Asks Emma to write to Erasmus [E. A. Darwin] in support of Miss Elizabeth Garrett as Professor of Physiology at Bedford College for girls.
Metropolitan Board of Works | Spring Gardens
20 Nov 65
My dear M
Permit me to awaken your feminine sympathies in behalf of a very admirable young lady & dear friend of ours Miss Elizabeth Garrett who has, after encountering an amount of opposition which few men would have had the courage to encounter, succeeded in obtaining the diploma of the Apothecaries Company, & has started in practice—
Your brother in law M
I may add what I know will interest you although it cannot help her in the matter now
under consideration, viz that the very special career to which she has devoted herself
has nothing impaired the charm of her manner or her social converse
she is neither masculine nor pedantic & except you knew her intimately you would
only recognise a well bred English Lady— I hope you will be able to give me a
more favorable account of M
Yours very truly | E Cresy
- f1 4940.f1Elizabeth Garrett received a licence to practise medicine from the Society of Apothecaries in September 1865, and began a private consultancy in London shortly after (Manton 1965, pp. 115--18). The Society of Apothecaries was the only medical organisation whose charter did not prohibit the admittance of women. Although Garrett was accepted as an apprentice by the society in 1861, she later threatened legal action when the society's Court of Examiners refused to let her sit for the licensing examination. Garrett had already experienced difficulties obtaining the clinical hours and lecture courses that were required for the medical certificate, because many universities and hospital schools refused to admit her as a student (ibid., pp. 112--68).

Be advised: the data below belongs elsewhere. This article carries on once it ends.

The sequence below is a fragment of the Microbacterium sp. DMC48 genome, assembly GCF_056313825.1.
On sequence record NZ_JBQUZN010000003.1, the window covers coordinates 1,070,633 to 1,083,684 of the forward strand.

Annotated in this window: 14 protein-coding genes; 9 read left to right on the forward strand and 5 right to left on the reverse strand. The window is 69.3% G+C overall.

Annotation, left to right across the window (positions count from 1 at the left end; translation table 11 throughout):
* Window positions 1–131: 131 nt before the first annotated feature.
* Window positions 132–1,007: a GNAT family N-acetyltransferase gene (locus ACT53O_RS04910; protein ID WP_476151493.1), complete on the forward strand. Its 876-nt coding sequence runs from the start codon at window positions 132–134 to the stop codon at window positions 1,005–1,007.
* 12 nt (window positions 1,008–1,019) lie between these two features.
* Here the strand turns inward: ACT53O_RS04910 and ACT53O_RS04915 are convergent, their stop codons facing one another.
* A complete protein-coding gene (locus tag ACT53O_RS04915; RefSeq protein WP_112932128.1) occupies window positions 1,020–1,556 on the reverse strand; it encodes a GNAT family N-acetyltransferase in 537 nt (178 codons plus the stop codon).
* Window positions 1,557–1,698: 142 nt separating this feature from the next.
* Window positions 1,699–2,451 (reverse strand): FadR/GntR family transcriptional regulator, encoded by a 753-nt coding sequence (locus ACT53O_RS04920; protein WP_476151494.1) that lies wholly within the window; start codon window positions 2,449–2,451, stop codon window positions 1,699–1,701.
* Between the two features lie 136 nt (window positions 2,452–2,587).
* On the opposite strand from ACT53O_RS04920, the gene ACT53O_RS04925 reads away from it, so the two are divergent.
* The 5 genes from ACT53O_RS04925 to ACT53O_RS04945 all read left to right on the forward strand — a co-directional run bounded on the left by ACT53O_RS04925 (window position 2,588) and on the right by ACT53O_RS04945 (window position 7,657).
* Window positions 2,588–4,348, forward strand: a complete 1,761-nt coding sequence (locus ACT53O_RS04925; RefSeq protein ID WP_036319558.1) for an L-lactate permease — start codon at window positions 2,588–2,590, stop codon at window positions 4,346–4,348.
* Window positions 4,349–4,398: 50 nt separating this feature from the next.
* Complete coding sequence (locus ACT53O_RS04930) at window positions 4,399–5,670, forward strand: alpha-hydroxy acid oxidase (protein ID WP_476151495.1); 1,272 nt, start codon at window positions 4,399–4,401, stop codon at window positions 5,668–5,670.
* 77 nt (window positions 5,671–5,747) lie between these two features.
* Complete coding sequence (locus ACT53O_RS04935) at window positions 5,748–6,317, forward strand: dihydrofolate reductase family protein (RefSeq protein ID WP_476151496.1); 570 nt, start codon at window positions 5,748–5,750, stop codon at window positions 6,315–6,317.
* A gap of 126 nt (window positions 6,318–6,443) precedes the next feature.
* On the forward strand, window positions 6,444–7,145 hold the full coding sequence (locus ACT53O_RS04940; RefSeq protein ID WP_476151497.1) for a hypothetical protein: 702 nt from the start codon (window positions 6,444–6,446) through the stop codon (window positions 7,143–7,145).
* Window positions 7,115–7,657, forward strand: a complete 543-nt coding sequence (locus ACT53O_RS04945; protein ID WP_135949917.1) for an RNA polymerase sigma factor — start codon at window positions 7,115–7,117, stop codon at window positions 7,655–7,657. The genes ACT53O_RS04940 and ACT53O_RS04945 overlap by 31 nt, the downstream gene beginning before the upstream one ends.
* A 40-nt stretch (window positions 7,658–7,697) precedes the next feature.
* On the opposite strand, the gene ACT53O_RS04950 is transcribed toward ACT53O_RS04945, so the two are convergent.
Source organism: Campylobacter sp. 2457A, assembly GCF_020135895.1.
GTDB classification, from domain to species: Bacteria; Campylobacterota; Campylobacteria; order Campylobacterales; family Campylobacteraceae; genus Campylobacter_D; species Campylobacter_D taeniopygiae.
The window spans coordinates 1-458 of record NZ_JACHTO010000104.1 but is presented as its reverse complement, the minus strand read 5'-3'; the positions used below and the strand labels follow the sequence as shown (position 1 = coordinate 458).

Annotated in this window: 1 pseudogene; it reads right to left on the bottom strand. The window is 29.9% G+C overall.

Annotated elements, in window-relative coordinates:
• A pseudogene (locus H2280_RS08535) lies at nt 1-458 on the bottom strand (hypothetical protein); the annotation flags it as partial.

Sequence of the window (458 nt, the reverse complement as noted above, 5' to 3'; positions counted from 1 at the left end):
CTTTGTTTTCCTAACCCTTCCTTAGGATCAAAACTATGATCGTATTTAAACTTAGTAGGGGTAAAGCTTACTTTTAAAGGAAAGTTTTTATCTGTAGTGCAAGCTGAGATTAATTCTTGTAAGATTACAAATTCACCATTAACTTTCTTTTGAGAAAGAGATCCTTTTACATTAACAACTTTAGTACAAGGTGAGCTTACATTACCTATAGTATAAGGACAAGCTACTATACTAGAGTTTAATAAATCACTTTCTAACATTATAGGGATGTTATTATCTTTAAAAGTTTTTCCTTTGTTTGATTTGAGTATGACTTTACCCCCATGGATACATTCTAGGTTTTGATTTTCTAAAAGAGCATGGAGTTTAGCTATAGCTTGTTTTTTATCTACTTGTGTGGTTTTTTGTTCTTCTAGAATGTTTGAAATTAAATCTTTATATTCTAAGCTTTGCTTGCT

- f2 4940.f2CD's brother, Erasmus Alvey Darwin, had served as chairman of the council of the Ladies' College, Bedford Square (Bedford College) since it was founded in 1849. Emma's sister-in-law Frances Wedgwood was also a member of the council (Tuke 1939, pp. 36--42).
- f3 4940.f3Garrett had been advised to offer her services as lecturer in physiology by a trustee of Bedford College; however, on deliberation, the council considered the subject unsuitable for women students, and the position was not created until 1882 (Tuke 1939, p. 104).
- f4 4940.f4Mary Louis Cresy.
- f5 4940.f5See letter to Edward Cresy, 19 October .